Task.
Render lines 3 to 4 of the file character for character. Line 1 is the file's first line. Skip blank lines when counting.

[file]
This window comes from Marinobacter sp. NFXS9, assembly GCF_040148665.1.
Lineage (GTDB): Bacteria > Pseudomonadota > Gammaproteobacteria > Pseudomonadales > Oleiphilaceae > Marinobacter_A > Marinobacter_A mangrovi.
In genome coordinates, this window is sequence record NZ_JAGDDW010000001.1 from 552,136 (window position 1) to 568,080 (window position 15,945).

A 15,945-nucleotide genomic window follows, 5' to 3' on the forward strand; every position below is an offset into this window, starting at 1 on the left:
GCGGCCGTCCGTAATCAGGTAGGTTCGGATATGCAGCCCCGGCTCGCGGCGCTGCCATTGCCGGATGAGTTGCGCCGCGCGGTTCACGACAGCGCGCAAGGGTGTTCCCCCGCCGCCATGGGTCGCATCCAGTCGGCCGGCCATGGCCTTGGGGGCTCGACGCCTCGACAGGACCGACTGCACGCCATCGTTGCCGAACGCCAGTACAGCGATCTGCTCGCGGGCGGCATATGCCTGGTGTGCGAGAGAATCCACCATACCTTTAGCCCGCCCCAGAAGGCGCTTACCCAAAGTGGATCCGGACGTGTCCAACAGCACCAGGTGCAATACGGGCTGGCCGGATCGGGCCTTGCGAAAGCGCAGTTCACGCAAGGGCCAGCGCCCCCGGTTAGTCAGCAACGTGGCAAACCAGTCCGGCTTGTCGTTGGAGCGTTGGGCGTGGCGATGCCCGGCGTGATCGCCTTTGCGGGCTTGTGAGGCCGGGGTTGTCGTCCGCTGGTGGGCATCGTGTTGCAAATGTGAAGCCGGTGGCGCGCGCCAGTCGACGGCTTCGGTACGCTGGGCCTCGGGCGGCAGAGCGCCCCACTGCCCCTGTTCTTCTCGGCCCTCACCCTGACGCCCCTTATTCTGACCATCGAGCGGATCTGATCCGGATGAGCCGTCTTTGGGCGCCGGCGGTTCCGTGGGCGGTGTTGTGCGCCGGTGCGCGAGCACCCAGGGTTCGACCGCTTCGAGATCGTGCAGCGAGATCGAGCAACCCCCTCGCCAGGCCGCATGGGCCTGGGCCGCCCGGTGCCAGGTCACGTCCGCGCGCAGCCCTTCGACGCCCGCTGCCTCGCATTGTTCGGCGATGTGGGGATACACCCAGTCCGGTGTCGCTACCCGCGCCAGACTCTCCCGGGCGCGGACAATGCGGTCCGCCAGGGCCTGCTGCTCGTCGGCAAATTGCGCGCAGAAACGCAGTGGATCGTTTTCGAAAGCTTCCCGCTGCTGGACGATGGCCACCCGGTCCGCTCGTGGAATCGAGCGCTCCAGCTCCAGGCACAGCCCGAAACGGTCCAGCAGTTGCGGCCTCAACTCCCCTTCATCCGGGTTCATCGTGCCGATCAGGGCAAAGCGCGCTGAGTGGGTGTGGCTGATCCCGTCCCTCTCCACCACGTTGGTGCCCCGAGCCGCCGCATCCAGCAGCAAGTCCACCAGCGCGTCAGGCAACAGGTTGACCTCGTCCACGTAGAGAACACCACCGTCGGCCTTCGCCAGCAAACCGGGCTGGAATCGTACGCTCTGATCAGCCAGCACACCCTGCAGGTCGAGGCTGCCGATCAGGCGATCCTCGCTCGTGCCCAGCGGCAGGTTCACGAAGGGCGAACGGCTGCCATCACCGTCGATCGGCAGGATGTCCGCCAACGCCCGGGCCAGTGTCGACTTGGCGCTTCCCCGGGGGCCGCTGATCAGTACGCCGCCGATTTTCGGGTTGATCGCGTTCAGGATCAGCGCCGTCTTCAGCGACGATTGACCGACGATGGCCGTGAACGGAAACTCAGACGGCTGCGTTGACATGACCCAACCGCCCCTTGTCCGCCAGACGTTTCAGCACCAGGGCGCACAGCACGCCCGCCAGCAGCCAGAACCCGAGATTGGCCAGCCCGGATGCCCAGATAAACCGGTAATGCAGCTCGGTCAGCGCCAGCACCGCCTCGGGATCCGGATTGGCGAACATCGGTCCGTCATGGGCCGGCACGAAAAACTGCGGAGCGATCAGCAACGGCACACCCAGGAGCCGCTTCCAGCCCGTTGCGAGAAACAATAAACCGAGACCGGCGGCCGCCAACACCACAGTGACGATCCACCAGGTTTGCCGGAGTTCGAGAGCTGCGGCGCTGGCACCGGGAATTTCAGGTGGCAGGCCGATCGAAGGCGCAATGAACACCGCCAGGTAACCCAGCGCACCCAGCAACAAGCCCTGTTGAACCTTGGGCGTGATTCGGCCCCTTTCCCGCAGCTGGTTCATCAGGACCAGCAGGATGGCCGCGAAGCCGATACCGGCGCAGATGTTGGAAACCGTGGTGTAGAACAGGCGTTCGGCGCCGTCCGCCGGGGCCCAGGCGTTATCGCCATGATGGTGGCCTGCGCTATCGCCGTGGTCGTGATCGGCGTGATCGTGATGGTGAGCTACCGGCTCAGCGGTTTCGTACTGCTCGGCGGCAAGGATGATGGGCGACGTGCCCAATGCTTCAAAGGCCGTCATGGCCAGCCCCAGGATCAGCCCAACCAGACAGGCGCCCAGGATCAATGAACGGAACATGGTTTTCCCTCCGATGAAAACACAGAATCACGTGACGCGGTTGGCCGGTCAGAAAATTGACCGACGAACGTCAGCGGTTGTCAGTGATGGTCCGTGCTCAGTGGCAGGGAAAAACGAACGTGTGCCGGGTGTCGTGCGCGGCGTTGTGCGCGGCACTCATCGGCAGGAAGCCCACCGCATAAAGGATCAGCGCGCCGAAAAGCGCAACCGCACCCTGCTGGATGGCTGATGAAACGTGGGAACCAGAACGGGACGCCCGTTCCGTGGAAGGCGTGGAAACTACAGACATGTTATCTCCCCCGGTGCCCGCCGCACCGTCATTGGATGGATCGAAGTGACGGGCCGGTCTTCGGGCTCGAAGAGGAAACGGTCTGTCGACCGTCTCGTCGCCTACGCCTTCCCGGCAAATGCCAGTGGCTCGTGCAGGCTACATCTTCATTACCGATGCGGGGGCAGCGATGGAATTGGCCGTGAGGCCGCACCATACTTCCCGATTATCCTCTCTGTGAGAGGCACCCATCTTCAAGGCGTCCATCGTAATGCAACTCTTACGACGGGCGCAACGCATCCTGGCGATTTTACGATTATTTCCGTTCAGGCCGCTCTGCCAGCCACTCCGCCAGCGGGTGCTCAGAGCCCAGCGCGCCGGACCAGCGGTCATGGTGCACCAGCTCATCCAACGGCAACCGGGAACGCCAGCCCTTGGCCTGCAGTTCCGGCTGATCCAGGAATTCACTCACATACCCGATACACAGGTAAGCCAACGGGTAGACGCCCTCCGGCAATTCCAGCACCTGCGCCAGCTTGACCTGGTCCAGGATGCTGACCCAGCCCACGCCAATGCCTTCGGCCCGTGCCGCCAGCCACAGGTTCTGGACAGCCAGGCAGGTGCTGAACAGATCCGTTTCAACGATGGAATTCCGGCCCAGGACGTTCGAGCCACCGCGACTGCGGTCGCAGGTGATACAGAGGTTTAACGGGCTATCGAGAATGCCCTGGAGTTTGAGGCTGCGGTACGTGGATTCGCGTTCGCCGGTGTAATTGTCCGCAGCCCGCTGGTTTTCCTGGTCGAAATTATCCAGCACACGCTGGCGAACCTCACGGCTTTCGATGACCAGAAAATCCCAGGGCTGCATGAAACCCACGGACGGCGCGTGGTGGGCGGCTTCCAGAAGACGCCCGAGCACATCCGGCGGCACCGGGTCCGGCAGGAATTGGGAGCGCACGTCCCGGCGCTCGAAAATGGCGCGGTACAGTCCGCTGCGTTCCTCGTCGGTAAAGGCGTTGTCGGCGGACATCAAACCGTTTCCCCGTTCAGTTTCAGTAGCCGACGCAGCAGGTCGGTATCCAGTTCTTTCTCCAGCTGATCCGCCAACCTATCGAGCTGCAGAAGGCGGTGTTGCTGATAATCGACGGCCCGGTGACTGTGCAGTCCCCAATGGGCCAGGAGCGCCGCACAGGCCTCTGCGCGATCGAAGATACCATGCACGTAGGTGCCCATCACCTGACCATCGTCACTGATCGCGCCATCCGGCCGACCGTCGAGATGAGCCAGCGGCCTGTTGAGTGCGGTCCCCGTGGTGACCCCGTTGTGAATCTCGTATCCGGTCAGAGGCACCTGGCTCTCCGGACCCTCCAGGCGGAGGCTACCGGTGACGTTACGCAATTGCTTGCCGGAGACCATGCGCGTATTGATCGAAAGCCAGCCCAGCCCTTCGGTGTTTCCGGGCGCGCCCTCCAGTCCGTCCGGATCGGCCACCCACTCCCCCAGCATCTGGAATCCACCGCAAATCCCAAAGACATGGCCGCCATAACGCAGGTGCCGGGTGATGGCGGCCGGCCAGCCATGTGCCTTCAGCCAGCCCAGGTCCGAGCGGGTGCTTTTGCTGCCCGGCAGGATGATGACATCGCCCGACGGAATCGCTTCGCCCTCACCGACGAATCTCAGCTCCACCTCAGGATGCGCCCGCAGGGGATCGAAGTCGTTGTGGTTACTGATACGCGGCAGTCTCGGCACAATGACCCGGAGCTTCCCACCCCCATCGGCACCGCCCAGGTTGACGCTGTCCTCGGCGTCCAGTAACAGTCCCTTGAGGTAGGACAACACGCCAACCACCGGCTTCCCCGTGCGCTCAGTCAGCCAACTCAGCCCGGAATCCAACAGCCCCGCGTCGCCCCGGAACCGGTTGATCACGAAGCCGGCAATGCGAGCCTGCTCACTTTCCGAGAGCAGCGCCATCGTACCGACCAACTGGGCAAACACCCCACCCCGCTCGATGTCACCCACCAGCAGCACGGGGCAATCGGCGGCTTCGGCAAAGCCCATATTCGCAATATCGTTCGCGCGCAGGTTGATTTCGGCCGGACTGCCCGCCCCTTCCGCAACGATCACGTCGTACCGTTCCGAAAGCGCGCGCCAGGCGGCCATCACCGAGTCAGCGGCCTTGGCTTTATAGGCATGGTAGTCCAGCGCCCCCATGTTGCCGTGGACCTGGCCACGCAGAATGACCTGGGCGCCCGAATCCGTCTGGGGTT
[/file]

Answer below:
In genome coordinates, this window is sequence record NZ_JAGDDW010000001.1 from 552,136 (window position 1) to 568,080 (window position 15,945).

A 15,945-nucleotide genomic window follows, 5' to 3' on the forward strand; every position below is an offset into this window, starting at 1 on the left: